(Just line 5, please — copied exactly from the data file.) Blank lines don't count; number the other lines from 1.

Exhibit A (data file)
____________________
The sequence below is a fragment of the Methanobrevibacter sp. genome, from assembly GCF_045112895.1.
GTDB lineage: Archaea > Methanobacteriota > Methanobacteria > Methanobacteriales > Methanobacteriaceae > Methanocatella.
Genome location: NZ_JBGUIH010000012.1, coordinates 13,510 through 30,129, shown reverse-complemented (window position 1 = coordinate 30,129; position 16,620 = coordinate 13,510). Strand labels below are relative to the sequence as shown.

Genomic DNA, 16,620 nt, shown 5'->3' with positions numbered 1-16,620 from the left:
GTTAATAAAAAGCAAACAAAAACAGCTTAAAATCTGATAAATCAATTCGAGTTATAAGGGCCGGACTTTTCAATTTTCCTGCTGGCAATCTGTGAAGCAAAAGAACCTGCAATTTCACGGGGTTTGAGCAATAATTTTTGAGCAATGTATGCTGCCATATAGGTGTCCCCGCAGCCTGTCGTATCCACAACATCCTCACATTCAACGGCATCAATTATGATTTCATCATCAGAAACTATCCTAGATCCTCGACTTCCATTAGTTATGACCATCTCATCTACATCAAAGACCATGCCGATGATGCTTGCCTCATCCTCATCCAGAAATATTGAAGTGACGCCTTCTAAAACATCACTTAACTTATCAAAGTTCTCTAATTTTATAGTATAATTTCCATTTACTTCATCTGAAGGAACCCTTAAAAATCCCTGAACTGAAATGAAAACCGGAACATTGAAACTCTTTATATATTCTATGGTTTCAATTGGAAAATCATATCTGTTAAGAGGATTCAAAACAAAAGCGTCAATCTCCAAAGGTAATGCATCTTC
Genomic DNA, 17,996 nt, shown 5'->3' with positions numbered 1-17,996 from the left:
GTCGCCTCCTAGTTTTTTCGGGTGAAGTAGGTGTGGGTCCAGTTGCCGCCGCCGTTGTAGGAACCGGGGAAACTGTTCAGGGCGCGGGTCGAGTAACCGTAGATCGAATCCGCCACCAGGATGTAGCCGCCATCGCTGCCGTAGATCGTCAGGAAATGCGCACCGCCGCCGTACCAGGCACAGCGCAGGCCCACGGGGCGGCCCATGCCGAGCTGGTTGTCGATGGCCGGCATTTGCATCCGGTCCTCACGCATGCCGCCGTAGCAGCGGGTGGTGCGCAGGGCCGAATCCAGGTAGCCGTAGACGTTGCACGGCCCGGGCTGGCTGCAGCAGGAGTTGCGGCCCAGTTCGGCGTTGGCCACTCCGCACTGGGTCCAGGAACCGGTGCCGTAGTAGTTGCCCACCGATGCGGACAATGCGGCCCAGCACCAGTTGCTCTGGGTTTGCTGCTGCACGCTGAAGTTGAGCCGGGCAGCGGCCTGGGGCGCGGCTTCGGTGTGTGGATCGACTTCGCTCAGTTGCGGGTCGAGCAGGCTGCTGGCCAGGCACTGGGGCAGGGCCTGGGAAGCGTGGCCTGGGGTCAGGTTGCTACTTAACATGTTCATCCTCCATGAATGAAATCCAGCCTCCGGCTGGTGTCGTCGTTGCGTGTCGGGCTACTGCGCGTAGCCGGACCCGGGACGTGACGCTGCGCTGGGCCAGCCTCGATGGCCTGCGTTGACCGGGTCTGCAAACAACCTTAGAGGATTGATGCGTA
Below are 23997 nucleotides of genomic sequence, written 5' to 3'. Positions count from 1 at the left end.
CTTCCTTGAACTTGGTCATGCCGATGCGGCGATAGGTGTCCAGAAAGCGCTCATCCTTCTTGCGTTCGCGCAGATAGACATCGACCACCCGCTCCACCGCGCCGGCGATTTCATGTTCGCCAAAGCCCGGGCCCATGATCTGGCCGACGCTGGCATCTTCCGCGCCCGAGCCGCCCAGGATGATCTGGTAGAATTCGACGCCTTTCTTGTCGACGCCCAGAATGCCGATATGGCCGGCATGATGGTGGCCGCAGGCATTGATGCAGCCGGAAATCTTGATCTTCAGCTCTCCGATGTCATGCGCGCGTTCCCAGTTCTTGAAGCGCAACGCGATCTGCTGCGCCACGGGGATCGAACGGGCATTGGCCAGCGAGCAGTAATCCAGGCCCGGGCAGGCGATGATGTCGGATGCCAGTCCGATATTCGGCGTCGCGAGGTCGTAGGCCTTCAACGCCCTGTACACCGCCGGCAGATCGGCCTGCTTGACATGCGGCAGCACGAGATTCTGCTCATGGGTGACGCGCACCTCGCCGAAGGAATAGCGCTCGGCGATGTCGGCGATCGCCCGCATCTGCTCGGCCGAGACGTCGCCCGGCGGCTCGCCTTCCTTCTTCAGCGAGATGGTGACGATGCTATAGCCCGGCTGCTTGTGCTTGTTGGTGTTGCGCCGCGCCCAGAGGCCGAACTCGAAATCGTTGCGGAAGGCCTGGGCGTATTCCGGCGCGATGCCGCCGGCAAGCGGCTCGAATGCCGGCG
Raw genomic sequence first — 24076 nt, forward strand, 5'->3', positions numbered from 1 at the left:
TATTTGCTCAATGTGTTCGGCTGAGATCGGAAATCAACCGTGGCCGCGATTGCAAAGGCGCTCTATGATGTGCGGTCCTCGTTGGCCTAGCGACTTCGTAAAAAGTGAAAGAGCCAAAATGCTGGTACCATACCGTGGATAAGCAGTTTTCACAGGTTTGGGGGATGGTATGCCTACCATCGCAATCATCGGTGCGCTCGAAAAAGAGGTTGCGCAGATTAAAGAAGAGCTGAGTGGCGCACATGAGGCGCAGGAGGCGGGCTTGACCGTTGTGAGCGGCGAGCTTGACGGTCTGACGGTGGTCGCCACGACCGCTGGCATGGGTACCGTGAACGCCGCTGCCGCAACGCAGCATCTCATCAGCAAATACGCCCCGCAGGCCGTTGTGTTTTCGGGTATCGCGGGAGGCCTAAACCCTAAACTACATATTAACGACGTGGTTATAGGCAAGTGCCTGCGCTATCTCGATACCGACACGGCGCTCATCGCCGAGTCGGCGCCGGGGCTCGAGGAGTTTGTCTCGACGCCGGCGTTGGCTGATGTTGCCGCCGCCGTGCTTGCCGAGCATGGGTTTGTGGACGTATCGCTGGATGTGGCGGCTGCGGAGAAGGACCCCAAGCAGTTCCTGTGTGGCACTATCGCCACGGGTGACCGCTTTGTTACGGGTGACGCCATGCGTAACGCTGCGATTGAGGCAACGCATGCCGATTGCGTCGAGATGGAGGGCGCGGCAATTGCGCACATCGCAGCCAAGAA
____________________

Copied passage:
GTTAATAAAAAGCAAACAAAAACAGCTTAAAATCTGATAAATCAATTCGAGTTATAAGGGCCGGACTTTTCAATTTTCCTGCTGGCAATCTGTGAAGCAAAAGAACCTGCAATTTCACGGGGTTTGAGCAATAATTTTTGAGCAATGTATGCTGCCATATAGGTGTCCCCGCAGCCTGTCGTATCCACAACATCCTCACATTCAACGGCATCAATTATGATTTCATCATCAGAAACTATCCTAGATCCTCGACTTCCATTAGTTATGACCATCTCATCTACATCAAAGACCATGCCGATGATGCTTGCCTCATCCTCATCCAGAAATATTGAAGTGACGCCTTCTAAAACATCACTTAACTTATCAAAGTTCTCTAATTTTATAGTATAATTTCCATTTACTTCATCTGAAGGAACCCTTAAAAATCCCTGAACTGAAATGAAAACCGGAACATTGAAACTCTTTATATATTCTATGGTTTCAATTGGAAAATCATATCTGTTAAGAGGATTCAAAACAAAAGCGTCAATCTCCAAAGGTAATGCATCTTC